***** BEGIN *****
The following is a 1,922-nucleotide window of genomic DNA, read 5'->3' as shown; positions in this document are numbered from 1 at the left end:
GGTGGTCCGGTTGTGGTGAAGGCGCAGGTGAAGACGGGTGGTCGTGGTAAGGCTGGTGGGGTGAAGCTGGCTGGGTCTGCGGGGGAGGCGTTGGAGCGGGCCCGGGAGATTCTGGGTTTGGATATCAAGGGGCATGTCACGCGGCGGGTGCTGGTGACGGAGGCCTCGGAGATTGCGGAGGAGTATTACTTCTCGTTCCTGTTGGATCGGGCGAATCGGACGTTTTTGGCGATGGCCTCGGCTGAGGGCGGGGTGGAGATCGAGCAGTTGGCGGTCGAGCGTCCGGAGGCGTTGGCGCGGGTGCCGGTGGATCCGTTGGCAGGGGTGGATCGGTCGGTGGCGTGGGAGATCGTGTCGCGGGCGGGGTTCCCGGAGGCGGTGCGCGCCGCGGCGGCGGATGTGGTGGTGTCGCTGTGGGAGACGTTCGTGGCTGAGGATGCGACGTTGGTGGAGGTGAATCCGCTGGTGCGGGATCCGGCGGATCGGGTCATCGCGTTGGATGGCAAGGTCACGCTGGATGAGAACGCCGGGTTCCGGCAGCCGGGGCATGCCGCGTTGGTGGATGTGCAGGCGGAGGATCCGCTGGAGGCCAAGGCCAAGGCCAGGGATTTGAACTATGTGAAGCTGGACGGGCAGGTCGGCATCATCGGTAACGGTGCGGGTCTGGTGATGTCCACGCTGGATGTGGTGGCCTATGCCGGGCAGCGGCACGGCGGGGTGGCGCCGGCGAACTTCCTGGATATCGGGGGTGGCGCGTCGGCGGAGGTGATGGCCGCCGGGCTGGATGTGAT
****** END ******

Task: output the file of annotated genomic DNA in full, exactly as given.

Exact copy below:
The following is a 1,922-nucleotide window of genomic DNA, read 5'->3' as shown; positions in this document are numbered from 1 at the left end:
GGTGGTCCGGTTGTGGTGAAGGCGCAGGTGAAGACGGGTGGTCGTGGTAAGGCTGGTGGGGTGAAGCTGGCTGGGTCTGCGGGGGAGGCGTTGGAGCGGGCCCGGGAGATTCTGGGTTTGGATATCAAGGGGCATGTCACGCGGCGGGTGCTGGTGACGGAGGCCTCGGAGATTGCGGAGGAGTATTACTTCTCGTTCCTGTTGGATCGGGCGAATCGGACGTTTTTGGCGATGGCCTCGGCTGAGGGCGGGGTGGAGATCGAGCAGTTGGCGGTCGAGCGTCCGGAGGCGTTGGCGCGGGTGCCGGTGGATCCGTTGGCAGGGGTGGATCGGTCGGTGGCGTGGGAGATCGTGTCGCGGGCGGGGTTCCCGGAGGCGGTGCGCGCCGCGGCGGCGGATGTGGTGGTGTCGCTGTGGGAGACGTTCGTGGCTGAGGATGCGACGTTGGTGGAGGTGAATCCGCTGGTGCGGGATCCGGCGGATCGGGTCATCGCGTTGGATGGCAAGGTCACGCTGGATGAGAACGCCGGGTTCCGGCAGCCGGGGCATGCCGCGTTGGTGGATGTGCAGGCGGAGGATCCGCTGGAGGCCAAGGCCAAGGCCAGGGATTTGAACTATGTGAAGCTGGACGGGCAGGTCGGCATCATCGGTAACGGTGCGGGTCTGGTGATGTCCACGCTGGATGTGGTGGCCTATGCCGGGCAGCGGCACGGCGGGGTGGCGCCGGCGAACTTCCTGGATATCGGGGGTGGCGCGTCGGCGGAGGTGATGGCCGCCGGGCTGGATGTGAT